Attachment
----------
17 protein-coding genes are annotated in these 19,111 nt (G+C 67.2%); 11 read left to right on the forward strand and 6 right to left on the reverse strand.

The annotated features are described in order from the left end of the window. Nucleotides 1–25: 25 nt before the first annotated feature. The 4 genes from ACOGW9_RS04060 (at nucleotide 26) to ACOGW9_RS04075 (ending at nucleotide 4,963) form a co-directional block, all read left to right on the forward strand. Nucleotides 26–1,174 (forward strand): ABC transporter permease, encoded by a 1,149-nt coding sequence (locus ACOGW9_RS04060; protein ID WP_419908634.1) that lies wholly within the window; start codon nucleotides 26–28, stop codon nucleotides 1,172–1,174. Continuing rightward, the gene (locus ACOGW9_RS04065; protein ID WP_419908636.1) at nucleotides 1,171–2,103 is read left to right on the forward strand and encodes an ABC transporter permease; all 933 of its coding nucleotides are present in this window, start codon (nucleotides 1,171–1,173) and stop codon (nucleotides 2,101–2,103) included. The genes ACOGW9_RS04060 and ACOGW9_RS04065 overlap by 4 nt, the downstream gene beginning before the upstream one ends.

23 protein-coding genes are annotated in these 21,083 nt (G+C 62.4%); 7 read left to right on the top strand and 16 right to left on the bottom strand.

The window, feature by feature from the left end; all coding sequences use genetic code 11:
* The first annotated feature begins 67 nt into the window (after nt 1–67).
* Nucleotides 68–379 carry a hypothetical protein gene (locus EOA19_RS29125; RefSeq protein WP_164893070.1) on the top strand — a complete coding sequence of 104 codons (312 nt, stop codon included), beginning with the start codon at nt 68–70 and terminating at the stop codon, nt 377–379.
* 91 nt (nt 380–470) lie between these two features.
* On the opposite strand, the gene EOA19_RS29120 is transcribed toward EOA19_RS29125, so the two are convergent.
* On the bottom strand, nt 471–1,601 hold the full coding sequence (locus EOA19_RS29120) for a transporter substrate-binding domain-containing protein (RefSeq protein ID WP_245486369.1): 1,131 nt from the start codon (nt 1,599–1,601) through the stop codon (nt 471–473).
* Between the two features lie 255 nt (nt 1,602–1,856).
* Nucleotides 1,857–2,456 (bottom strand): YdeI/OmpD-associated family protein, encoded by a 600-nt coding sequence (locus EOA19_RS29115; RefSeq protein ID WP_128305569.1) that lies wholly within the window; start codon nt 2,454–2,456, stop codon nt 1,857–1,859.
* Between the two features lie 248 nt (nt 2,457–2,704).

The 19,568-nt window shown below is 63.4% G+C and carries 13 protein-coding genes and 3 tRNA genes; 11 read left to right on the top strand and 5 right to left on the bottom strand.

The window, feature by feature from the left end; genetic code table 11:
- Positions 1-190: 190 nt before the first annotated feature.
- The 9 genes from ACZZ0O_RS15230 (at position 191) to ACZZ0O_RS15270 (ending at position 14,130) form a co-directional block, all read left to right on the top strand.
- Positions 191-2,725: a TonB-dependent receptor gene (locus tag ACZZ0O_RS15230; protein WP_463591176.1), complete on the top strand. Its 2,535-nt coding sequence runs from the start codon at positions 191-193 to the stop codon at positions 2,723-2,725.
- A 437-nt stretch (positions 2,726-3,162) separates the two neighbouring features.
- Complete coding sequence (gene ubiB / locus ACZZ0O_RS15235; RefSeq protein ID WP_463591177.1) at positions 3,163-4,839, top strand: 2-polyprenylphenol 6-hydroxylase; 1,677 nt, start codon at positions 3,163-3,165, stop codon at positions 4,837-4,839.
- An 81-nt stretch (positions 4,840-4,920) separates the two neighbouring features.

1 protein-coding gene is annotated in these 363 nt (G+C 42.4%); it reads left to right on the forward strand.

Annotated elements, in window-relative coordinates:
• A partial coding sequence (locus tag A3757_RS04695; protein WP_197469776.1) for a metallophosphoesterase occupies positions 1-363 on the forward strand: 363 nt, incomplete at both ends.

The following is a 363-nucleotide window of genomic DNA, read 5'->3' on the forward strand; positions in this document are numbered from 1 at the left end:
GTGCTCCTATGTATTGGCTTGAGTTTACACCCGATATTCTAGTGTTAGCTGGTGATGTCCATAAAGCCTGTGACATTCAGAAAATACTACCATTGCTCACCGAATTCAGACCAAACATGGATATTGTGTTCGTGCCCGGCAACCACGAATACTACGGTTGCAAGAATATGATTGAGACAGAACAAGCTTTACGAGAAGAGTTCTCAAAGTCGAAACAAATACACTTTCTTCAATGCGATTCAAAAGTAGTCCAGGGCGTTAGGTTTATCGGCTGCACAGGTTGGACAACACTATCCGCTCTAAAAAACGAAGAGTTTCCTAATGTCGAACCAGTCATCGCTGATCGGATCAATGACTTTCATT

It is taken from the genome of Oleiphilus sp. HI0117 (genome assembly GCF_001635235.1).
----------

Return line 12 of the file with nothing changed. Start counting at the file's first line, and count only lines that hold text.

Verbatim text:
* Between the two features lie 248 nt (nt 2,457–2,704).